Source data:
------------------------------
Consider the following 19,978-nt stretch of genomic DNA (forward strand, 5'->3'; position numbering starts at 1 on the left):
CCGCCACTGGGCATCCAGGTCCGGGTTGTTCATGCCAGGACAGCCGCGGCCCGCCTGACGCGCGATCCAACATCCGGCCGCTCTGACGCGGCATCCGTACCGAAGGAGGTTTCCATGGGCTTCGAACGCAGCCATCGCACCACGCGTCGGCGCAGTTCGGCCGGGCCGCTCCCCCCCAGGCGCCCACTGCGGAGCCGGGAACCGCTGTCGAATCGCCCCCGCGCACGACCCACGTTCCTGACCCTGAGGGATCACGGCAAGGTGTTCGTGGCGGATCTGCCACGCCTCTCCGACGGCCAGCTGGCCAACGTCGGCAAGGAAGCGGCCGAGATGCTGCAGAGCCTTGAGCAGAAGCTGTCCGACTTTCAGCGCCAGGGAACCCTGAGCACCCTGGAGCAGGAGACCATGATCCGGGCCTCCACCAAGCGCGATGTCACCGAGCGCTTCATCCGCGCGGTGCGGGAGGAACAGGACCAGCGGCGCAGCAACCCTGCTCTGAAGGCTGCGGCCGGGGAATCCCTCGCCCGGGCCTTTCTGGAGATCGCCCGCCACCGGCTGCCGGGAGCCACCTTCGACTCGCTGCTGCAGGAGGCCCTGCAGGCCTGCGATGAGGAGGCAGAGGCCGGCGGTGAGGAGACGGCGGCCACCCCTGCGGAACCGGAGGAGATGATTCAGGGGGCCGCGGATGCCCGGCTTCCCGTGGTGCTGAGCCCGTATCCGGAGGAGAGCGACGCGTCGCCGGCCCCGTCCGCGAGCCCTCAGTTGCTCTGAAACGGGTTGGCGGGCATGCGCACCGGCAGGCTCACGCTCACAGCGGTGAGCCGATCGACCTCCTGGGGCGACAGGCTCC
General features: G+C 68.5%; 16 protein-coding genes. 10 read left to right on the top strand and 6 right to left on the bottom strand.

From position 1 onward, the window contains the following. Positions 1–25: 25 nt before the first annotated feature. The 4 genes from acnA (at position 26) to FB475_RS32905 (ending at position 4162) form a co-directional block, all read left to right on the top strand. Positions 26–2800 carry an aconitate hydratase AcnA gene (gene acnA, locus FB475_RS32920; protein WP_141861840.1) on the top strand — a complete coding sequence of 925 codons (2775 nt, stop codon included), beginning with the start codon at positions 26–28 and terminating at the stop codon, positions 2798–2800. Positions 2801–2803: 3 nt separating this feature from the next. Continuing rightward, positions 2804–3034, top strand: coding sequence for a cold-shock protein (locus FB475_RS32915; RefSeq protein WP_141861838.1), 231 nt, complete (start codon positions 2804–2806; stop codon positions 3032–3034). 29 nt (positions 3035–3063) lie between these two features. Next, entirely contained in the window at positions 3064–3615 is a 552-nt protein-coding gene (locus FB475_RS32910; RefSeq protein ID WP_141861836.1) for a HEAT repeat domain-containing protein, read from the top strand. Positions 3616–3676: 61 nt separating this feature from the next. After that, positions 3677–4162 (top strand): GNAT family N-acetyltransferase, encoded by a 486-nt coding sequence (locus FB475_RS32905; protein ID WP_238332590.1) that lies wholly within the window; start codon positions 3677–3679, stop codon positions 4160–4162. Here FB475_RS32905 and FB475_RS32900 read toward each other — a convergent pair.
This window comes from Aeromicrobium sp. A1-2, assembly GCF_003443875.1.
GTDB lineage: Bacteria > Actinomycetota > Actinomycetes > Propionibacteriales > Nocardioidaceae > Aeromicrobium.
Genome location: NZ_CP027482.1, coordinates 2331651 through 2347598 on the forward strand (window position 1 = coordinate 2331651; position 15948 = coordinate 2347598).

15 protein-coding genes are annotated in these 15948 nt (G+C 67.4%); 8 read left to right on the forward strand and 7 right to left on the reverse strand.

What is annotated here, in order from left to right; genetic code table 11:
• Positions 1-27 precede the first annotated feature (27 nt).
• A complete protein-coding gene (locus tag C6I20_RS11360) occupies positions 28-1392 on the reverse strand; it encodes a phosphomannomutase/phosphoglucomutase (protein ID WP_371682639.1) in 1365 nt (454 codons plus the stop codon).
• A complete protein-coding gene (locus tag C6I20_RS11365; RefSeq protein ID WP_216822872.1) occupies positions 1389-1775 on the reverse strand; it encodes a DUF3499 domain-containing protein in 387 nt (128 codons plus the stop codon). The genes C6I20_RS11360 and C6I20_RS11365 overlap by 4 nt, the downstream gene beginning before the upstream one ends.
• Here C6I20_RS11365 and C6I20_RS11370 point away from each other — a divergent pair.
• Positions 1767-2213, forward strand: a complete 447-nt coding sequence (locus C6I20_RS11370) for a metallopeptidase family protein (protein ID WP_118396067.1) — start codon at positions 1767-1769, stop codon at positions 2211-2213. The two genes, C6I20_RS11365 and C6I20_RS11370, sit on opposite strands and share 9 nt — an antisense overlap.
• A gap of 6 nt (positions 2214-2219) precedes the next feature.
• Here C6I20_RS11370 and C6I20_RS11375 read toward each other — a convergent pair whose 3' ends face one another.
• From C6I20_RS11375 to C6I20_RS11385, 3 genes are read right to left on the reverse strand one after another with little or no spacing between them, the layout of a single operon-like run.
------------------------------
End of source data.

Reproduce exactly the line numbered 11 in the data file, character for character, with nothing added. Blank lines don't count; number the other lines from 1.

• A complete protein-coding gene (locus tag C6I20_RS11360) occupies positions 28-1392 on the reverse strand; it encodes a phosphomannomutase/phosphoglucomutase (protein ID WP_371682639.1) in 1365 nt (454 codons plus the stop codon).